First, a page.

A large part of the problem is that reform of police and internal security forces, which is difficult but absolutely essential in any transition from authoritarianism to democracy, has not even begun. Several observers noted that the Supreme Council of the Armed Forces showed no interest in such reforms during its 18 months in power, and that Morsi likewise has shied away from the task despite Muslim Brotherhood demands for security sector reform before they controlled the presidency. Heba Morayef of Human Rights Watch said that Morsi’s government might later regret failing to reform the police, asking "If they can't control the streets now, how will they do it when they have to announce subsidy reforms?" Strong animosity toward the police has been much in evidence in recent days, with Suez protesters torching the Interior Ministry building on January 26, and Cairo protesters destroying two riot police vehicles that reportedly injured demonstrators on January 28.
While the lack of rule of law affects many Egyptians directly--whether through security problems or through a failing economy that cannot be revived without restoring security--continuing controversy over the constitution and planned parliamentary elections dominates the political agenda. For non-Islamists, the good news is that many secular groups are currently united under the umbrella of the National Salvation Front that includes liberal, leftist, and nationalist leaders. But the Front is a marriage of necessity rather than love, and its partners disagree on a basic point: whether their goal should be forcing Morsi to compromise or forcing him from power, a difference that makes it difficult to chart a joint course. One political party leader affiliated with the Front expressed concern that the January 28 rejection of dialogue with Morsi was indefensible and closed off avenues to a constructive solution, while a Cairo University professor pronounced himself delighted by the Front's rejection because the constitution Morsi pushed through made it clear he was overseeing a transition not to democracy but to "Islamic autocracy, if not theocracy."
In fact, all parties might be drawing lessons from their tussle over the constitution a few months ago to be applied in the current test of wills. President Morsi learned then that if he held tight through days of large and bruising demonstrations, protesters would eventually lose public support and grow tired, and he could then move swiftly to approval of the constitution through a popular referendum. He seems to be adopting a similar strategy now, with hopes of quieting matters in advance of parliamentary elections planned for April. Street protesters and political leaders likewise have learned lessons, and are wondering if their street pressure and political unity through the National Salvation Front can last long enough to force compromise from Morsi on their political and rule of law agenda.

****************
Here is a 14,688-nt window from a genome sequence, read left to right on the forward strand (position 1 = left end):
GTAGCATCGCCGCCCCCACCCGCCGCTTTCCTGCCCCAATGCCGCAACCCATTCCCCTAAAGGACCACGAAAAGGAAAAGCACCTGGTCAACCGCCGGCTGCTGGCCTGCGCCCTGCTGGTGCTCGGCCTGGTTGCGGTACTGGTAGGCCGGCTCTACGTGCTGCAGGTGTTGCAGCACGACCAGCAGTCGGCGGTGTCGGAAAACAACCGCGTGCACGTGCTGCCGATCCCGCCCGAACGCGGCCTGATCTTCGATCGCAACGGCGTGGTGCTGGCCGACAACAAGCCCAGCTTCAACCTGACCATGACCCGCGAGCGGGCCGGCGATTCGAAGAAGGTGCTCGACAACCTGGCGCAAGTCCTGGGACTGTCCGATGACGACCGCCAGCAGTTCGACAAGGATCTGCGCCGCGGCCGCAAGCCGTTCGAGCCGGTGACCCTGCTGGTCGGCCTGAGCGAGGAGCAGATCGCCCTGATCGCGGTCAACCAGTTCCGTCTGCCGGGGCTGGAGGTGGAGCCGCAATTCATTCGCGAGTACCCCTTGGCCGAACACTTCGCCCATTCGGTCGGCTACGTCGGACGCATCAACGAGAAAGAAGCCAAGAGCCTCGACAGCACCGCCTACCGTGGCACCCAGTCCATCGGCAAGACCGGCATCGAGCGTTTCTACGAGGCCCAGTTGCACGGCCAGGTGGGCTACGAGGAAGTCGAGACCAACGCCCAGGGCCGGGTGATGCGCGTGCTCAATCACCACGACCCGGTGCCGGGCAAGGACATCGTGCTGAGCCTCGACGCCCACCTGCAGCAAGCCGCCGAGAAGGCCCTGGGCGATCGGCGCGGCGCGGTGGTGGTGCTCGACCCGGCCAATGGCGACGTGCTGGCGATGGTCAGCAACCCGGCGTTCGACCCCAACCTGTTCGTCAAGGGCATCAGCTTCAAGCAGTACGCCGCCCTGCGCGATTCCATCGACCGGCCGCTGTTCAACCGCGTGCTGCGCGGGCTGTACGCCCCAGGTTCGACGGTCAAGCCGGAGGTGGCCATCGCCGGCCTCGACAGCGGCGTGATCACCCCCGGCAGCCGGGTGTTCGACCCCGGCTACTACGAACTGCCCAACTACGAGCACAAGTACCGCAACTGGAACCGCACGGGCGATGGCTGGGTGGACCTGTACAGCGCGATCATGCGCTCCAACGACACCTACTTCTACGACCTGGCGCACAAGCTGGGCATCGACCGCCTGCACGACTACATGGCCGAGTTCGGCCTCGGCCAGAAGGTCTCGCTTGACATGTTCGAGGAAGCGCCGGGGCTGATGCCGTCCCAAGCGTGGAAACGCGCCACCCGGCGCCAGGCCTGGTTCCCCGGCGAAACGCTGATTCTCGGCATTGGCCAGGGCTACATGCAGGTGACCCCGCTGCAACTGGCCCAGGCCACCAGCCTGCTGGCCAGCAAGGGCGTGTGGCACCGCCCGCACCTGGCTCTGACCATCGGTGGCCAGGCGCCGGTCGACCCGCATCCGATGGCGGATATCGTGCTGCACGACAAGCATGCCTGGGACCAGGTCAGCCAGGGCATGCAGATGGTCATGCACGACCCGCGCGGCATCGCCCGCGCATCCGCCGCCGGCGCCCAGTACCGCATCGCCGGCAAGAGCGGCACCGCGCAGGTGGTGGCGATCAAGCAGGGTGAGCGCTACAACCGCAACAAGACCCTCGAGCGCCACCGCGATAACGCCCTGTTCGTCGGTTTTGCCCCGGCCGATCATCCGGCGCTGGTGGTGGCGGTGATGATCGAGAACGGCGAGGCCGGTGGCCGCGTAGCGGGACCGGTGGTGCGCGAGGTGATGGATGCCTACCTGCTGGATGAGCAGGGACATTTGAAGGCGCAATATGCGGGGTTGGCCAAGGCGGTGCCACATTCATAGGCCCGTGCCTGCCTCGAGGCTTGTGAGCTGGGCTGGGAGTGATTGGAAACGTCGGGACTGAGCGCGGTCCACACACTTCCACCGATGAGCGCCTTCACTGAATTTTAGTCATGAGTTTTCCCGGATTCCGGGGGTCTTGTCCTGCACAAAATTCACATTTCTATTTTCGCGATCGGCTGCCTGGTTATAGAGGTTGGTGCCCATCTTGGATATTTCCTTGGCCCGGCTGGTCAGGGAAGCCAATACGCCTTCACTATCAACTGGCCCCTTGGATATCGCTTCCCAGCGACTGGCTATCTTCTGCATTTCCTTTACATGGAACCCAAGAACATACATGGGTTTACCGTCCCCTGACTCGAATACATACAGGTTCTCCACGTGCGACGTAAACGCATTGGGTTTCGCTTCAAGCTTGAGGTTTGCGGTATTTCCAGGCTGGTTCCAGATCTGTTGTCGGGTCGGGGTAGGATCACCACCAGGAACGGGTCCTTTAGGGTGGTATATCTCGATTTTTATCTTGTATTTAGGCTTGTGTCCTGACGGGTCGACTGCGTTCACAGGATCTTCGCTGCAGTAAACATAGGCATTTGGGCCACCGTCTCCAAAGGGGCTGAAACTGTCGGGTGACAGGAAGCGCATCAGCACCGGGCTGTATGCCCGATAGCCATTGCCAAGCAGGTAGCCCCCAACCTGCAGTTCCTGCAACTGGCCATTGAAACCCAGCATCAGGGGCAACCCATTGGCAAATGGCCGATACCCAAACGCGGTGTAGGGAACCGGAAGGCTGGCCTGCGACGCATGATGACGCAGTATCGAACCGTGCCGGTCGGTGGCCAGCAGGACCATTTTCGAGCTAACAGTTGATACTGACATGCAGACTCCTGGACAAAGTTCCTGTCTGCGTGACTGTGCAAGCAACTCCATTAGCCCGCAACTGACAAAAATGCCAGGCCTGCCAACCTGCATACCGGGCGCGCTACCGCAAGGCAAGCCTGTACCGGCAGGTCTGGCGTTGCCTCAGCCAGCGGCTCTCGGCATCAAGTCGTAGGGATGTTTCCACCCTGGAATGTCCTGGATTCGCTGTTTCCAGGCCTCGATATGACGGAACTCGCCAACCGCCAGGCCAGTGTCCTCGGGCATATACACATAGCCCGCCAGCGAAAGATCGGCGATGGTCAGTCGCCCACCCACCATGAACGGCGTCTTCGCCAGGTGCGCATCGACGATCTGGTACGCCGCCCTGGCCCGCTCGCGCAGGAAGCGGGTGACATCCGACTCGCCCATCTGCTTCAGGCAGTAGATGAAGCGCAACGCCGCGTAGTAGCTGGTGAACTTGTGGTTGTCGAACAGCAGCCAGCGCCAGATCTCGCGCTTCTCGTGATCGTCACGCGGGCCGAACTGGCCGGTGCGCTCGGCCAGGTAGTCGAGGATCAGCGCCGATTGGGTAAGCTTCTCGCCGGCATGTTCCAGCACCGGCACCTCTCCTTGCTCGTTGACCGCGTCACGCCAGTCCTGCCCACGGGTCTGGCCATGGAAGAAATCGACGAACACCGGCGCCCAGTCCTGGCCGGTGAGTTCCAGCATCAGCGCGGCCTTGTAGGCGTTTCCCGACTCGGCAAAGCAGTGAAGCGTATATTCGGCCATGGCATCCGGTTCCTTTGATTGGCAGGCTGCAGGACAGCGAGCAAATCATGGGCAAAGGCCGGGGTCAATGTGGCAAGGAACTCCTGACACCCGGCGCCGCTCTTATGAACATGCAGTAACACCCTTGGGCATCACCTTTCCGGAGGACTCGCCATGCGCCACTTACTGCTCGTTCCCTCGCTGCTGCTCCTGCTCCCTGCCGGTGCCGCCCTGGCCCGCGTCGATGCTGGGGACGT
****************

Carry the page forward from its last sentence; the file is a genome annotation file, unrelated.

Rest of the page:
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EgyptSource, a project of the Rafik Hariri Center for the Middle East, follows Egypt’s transition and provides a platform for Egyptian perspectives on the major issues – economic, political, legal, religious and human rights – that are at stake in the post-Mubarak era.
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Faces of Egypt
Journalist and videographer Abanoub Emad explains the drive behind his work: “I want to cover the truth..If it was just a job for me I wouldn't risk my life, but this is what I want to do…and this is what differentiates the quality of work. You can tell who's doing it for the sake of doing it, and who's doing it because it's what they love to do”
At twenty-two, Amr El Salanekly has won the 2012 Clinton Global Initiative fellowship, co-founded a social incubator and an educational platform for underprivileged kids, turned down a job with Bangladeshi Nobel Laureate Mohammad Yunus’ Grameen Bank, and raised hundreds of thousands of Egyptian pounds for community projects in Egypt.
Check out the rest of the Faces of the New Egypt series here.
About the Contributors
Alaa Al Aswany, the Arab world's bestselling novelist, is the author of The Yacoubian Building, Chicago, and Friendly Fire. His work is published in thirty-one languages worldwide. Read his EgyptSource posts here.
Yussef Auf is an Egyptian judge and 2012 Humphrey Fellow at American University’s Washington College of Law. He is currently pursuing a PhD in Constitutional Law and Political Systems at Cairo University. Read his EgyptSource posts here.
Amr Hamzawy joined the Department of Public Policy and Administration at the American University in Cairo in 2011, where he continues to serve today. He is a former member of parliament and a member of the National Salvation Front. Read his EgyptSource posts here.
Haitham Tabei is a special correspondent for the Washington Post and Asharq Saudi newspaper in Cairo.
Read his EgyptSource posts here.